What is ‘Fiscal Policy’
Government spending policies that influence macroeconomic conditions. Through fiscal policy, regulators attempt to improve unemployment rates, control inflation, stabilize business cycles and influence interest rates in an effort to control the economy. Fiscal policy is largely based on the ideas of British economist John Maynard Keynes (1883–1946), who believed governments could change economic performance by adjusting tax rates and government spending.
BREAKING DOWN ‘Fiscal Policy’
To illustrate how the government could try to use fiscal policy to affect the economy, consider an economy that’s experiencing a recession. The government might lower tax rates to try to fuel economic growth. If people are paying less in taxes, they have more money to spend or invest. Increased consumer spending or investment could improve economic growth. Regulators don’t want to see too great of a spending increase though, as this could increase inflation.
Another possibility is that the government might decide to increase its own spending – say, by building more highways. The idea is that the additional government spending creates jobs and lowers the unemployment rate. Some economists, however, dispute the notion that governments can create jobs, because government obtains all of its money from taxation – in other words, from the productive activities of the private sector.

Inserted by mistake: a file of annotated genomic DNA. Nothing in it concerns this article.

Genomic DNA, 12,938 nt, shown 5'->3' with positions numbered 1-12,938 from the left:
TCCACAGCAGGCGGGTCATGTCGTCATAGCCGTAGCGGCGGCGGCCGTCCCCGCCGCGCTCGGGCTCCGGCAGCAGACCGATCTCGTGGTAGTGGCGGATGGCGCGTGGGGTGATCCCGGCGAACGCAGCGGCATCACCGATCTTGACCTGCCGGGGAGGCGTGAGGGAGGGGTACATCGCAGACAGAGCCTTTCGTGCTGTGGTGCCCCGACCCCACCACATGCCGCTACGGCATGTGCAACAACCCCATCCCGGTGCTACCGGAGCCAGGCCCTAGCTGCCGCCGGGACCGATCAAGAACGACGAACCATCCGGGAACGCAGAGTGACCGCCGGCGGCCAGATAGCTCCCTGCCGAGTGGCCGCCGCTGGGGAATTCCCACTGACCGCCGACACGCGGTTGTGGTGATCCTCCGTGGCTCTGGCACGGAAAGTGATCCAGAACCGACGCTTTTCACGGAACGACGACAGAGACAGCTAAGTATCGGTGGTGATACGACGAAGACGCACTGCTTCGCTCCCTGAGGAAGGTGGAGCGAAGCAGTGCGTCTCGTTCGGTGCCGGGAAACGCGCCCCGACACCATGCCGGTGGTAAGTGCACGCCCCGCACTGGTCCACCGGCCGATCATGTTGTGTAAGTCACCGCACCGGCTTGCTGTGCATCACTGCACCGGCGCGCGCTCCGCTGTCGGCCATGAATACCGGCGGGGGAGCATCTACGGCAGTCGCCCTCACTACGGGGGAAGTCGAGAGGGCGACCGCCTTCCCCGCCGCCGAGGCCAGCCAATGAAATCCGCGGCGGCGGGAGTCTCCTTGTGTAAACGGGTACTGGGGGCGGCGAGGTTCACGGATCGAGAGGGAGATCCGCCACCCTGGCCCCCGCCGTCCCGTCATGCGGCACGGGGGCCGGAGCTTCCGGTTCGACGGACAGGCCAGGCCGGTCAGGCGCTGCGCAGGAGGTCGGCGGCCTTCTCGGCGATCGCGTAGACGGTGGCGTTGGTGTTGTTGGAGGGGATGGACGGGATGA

One of the many problems with fiscal policy is that it tends to affect particular groups disproportionately. A tax decrease might not be applied to taxpayers at all income levels, or some groups might see larger decreases than others. Likewise, an increase in government spending will have the biggest influence on the group that is receiving that spending, which in the case of highway spending would be construction workers.
Fiscal policy and monetary policy are two major drivers of a nation’s economic performance. Through monetary policy, a country’s central bank influences the money supply. Regulators use both policies to try to boost a flagging economy, maintain a strong economy or cool off an overheated economy.